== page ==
Since Apple entered the TV market with its Apple TV set top box way back in 2007, we’ve seen rumor after rumor pointing to an eventual TV set from the Cupertino company.
At almost every possible juncture, Apple has been quizzed on its plans for a fully-fledged TV with senior staff repeating the party line that Apple TV is simply a “hobby” for the company.
In more recent years, the speculation was stoked by a line in Steve Jobs official biography in which Jobs claimed to have “cracked” the TV experience. Later, current CEO Tim Cook also said that it was now “difficult to call Apple TV a hobby” since it became a billion dollar business for the company.
All the rumors and speculation have not been completely baseless, but it seems the company is no longer interested in developing an Apple television set. From the Wall Street Journal:
Investor Carl Icahn said he expects Apple Inc. to introduce an ultra-high-definition television in 2016. But after nearly a decade of research, Apple quietly shelved plans to make such a set more than a year ago, according to people familiar with the matter.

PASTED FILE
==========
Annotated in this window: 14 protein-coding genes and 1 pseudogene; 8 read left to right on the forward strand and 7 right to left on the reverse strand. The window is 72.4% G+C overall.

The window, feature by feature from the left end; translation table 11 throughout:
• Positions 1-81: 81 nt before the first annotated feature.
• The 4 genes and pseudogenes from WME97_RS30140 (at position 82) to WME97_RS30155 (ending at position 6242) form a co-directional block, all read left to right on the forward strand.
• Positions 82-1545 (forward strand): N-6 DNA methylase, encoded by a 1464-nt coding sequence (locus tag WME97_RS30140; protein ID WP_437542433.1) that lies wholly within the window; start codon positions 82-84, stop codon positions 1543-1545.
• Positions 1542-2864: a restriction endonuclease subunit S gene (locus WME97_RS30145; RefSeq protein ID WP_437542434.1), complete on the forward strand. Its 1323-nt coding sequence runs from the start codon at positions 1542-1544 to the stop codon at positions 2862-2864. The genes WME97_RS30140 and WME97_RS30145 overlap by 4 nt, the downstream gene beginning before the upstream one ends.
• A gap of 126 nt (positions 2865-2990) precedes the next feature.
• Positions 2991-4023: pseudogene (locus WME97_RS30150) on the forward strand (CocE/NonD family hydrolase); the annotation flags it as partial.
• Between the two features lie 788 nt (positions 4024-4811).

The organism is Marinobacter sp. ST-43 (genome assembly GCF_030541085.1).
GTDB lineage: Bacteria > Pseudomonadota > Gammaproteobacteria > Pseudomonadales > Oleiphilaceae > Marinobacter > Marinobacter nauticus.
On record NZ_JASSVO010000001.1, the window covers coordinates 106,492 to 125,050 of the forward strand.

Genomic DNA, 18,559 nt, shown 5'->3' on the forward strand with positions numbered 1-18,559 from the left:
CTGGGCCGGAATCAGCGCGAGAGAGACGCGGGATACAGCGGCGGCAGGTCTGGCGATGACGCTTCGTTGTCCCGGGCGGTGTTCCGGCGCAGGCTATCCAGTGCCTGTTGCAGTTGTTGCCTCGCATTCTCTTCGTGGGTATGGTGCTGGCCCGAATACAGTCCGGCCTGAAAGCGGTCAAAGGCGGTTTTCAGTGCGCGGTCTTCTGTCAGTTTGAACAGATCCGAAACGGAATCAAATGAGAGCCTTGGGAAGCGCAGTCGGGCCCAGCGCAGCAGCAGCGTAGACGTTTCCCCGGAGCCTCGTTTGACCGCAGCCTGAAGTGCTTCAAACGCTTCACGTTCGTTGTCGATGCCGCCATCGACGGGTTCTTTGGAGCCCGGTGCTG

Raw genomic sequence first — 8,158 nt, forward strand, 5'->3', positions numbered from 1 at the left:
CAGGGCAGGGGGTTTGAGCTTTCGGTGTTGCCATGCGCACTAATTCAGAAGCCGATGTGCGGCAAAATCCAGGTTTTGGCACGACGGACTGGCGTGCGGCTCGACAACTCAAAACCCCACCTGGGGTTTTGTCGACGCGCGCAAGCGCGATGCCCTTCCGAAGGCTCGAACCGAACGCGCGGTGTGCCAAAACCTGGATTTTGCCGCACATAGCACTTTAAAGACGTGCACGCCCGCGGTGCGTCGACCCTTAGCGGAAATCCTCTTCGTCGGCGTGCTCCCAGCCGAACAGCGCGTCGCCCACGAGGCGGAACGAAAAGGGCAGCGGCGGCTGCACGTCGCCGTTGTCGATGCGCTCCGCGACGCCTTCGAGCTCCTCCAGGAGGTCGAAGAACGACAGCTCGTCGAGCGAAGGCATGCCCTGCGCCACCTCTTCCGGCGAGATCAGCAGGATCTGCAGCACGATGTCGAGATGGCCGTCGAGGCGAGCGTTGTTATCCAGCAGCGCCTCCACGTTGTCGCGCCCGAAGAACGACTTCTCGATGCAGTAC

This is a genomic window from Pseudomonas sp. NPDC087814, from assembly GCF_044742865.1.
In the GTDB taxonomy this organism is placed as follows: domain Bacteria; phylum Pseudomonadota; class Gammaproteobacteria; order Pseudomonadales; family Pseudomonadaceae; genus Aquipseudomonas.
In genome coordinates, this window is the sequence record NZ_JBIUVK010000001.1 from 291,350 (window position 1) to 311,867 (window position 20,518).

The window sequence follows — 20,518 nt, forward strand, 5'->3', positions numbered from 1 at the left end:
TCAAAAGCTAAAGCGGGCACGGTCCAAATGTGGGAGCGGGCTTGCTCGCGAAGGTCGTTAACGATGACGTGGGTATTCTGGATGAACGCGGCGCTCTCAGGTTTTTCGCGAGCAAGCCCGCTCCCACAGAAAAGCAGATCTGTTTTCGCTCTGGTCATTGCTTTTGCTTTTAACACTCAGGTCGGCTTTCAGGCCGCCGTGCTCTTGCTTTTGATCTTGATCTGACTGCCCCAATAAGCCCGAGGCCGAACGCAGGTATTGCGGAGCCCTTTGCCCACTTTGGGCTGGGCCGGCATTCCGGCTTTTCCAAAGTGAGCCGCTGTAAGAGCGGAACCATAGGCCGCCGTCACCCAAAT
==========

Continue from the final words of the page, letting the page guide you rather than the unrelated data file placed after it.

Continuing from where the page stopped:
The WSJ report claims Apple began research into the television market 10 years ago but has never been able to create something that was a “breakthrough” or enough to differentiate it from competitors’ offerings.
Apple apparently toyed with 4K panels, using a transparent laser-powered display adding sensor-equipped cameras (think PrimeSense) that can adjust to capture the speaker’s face during FaceTime calls. None of those features were “compelling enough” and the project was shelved last year.
The project has not been totally killed off, according to the report, but the team has been disbanded and its members distributed to other areas of the business.
Apple TV concept by Martin Hajek
Apple in the mean time focused on revamping its set top box offering, the results of which we expect to see at next month’s WWDC. Along with a new remote control, the new puck will allow the Apple Watch to work as a primary in put method and there’s also the likelihood of third-party app developers being given access to an SDK to make their own apps for the device.